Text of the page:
WASHINGTON, Dec. 6 (UPI) -- Some schools in the United States have stopped handing out failing grades, or at least are delaying them while students get a chance to improve.
In Grand Rapids, Mich., work that would justify an "F" will get an "H" for "held," ABC News reported. The school superintendent, Bernard Taylor, said students will have several choices -- including retaking a course, doing additional work or agreeing on another plan with teachers -- but the grade will become a failing one if nothing is done within 12 weeks.
"I never see anyone doing anything but punishing kids," Taylor said. "If the choice is between letting kids fail and giving them another opportunity to succeed, I'm going to err on the side of opportunity."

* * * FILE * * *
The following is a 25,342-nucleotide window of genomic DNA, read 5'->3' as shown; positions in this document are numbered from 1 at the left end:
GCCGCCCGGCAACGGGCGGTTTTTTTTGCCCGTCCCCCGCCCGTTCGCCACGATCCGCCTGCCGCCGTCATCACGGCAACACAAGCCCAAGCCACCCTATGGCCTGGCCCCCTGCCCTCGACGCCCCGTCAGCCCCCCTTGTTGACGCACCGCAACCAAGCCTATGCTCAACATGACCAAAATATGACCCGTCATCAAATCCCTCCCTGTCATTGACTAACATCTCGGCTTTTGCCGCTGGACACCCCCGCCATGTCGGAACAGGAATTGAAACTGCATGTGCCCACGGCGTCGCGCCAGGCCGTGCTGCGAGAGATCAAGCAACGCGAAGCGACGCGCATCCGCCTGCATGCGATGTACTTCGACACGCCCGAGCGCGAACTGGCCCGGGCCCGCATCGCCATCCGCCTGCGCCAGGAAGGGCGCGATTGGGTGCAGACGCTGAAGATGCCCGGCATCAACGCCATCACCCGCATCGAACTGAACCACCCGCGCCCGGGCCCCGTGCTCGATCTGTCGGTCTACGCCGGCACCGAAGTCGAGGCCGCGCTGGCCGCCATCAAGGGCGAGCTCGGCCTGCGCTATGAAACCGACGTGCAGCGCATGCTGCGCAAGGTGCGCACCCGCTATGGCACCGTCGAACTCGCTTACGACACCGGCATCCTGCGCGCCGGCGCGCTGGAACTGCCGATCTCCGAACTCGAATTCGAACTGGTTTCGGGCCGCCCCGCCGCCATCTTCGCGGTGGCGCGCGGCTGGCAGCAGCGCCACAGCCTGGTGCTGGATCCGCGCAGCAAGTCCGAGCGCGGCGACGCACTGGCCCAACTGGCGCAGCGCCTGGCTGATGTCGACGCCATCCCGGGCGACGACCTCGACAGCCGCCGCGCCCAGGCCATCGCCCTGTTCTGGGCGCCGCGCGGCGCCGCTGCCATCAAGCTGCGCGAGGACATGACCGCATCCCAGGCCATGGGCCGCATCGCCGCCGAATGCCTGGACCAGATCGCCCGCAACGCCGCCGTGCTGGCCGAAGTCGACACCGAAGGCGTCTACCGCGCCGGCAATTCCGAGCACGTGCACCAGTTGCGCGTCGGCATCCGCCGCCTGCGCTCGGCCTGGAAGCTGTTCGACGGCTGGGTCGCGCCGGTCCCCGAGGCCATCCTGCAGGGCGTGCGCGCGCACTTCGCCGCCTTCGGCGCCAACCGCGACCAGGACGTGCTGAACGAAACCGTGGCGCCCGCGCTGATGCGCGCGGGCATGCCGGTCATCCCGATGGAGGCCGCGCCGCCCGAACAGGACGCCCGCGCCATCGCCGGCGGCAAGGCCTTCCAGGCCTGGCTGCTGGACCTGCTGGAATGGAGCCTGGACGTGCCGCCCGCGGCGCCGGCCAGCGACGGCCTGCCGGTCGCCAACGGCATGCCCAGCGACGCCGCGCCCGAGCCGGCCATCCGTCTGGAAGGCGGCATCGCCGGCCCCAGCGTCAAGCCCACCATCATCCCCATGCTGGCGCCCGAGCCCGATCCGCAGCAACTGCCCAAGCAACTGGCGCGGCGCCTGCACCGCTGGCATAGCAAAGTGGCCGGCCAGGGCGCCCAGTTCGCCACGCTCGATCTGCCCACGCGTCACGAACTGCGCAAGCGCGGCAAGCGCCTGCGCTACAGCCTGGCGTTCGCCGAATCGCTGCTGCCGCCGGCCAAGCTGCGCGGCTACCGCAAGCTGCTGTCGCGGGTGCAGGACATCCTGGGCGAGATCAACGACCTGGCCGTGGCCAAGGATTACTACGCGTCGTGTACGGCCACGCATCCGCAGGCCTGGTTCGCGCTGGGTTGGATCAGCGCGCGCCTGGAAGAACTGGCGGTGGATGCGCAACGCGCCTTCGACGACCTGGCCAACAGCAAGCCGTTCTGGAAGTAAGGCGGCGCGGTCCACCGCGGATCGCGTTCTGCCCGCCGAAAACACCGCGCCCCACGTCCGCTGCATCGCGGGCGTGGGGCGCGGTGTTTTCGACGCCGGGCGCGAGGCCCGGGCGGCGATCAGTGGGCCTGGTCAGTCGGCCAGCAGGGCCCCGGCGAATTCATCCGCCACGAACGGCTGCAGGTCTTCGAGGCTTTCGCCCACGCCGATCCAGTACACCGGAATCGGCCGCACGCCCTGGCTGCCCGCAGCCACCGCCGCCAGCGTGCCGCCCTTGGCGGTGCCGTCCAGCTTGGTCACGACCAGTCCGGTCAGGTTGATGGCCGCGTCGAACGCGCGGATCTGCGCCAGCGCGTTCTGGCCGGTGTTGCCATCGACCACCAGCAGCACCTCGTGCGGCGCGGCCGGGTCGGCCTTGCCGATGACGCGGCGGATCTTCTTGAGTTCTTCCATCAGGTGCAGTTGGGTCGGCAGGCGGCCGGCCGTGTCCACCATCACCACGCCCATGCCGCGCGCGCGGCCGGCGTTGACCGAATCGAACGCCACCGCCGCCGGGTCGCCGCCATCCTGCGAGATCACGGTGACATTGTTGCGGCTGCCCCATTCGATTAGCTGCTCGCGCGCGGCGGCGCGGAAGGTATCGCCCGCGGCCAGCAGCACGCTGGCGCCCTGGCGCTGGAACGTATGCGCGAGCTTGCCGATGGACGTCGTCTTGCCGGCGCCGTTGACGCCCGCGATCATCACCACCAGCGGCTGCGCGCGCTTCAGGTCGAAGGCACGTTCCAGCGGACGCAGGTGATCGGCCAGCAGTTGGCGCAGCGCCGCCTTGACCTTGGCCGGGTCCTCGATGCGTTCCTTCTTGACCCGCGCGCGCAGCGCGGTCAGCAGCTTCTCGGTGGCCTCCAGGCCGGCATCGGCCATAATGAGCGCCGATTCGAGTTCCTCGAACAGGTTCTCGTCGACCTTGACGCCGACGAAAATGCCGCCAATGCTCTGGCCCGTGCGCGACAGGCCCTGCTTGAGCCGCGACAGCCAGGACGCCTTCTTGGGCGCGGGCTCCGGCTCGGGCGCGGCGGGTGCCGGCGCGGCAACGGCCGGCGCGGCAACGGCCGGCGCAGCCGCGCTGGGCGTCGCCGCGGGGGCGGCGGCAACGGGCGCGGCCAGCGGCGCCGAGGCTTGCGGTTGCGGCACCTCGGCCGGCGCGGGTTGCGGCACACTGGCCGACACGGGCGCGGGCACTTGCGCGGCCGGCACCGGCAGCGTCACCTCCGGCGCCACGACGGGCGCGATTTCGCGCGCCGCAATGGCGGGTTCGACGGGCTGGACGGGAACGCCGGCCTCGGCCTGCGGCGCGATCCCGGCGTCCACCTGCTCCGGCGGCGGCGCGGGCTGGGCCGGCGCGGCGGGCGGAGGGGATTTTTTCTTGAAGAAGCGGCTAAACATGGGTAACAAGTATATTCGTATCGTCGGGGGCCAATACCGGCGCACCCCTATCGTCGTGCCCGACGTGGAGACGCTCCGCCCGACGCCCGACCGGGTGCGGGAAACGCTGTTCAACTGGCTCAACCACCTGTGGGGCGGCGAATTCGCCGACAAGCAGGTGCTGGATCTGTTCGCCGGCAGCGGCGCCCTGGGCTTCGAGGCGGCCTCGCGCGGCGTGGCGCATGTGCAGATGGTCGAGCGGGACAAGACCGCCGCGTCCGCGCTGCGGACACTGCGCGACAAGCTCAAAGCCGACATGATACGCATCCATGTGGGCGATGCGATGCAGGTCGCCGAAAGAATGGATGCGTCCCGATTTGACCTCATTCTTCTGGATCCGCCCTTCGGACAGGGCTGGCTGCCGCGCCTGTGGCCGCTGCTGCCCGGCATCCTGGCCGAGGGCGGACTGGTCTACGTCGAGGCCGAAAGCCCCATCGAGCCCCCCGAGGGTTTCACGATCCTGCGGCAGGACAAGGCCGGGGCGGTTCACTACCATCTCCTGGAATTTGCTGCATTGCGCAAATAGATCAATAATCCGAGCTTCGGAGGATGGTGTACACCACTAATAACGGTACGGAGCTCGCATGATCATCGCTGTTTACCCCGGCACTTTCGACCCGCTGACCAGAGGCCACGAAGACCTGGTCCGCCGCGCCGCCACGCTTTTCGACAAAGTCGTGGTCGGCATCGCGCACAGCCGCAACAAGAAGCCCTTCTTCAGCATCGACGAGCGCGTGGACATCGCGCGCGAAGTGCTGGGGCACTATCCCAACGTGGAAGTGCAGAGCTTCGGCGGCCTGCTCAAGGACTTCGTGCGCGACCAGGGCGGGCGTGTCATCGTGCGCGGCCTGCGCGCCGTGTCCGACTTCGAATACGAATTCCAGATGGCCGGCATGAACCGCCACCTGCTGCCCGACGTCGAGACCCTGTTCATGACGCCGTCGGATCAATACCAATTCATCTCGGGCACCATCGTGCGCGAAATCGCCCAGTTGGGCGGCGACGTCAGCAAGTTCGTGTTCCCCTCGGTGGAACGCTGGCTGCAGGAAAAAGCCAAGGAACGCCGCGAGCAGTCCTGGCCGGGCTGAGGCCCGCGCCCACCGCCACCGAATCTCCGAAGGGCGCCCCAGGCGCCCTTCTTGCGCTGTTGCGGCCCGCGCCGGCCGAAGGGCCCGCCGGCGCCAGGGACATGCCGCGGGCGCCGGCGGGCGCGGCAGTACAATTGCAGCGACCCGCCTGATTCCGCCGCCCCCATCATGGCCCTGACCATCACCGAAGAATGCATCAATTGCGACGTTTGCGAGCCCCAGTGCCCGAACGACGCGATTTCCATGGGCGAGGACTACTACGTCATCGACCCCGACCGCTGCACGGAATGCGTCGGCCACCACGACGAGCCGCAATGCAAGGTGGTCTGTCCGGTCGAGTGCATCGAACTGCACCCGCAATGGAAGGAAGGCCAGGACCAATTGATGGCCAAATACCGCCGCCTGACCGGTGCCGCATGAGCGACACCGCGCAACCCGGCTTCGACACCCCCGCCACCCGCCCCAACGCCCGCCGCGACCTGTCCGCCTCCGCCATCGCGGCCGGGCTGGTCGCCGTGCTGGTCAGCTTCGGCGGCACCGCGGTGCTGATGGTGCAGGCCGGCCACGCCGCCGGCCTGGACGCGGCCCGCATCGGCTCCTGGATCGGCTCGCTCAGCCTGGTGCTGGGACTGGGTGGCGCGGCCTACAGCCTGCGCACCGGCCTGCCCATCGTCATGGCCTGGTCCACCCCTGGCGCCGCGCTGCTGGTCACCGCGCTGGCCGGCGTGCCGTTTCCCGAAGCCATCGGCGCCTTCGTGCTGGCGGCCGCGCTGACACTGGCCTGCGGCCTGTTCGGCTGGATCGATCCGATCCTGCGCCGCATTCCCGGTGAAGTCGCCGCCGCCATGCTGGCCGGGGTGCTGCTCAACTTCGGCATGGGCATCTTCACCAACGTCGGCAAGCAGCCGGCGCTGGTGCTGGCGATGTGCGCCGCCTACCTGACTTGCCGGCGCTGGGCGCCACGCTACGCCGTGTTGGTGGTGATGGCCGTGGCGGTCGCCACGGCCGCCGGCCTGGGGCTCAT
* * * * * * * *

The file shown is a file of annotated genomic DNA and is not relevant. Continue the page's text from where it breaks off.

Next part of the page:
Taylor and many other teachers and administrators say they believe many children quickly become discouraged and failing them contributes to the country's high dropout rate. He argues that children need to see a way forward.
Critics say the practice is amounts to coddling children.
"The task is to change the reality, not the labeling of it," said Alan Kazdin, a child psychiatrist at Yale.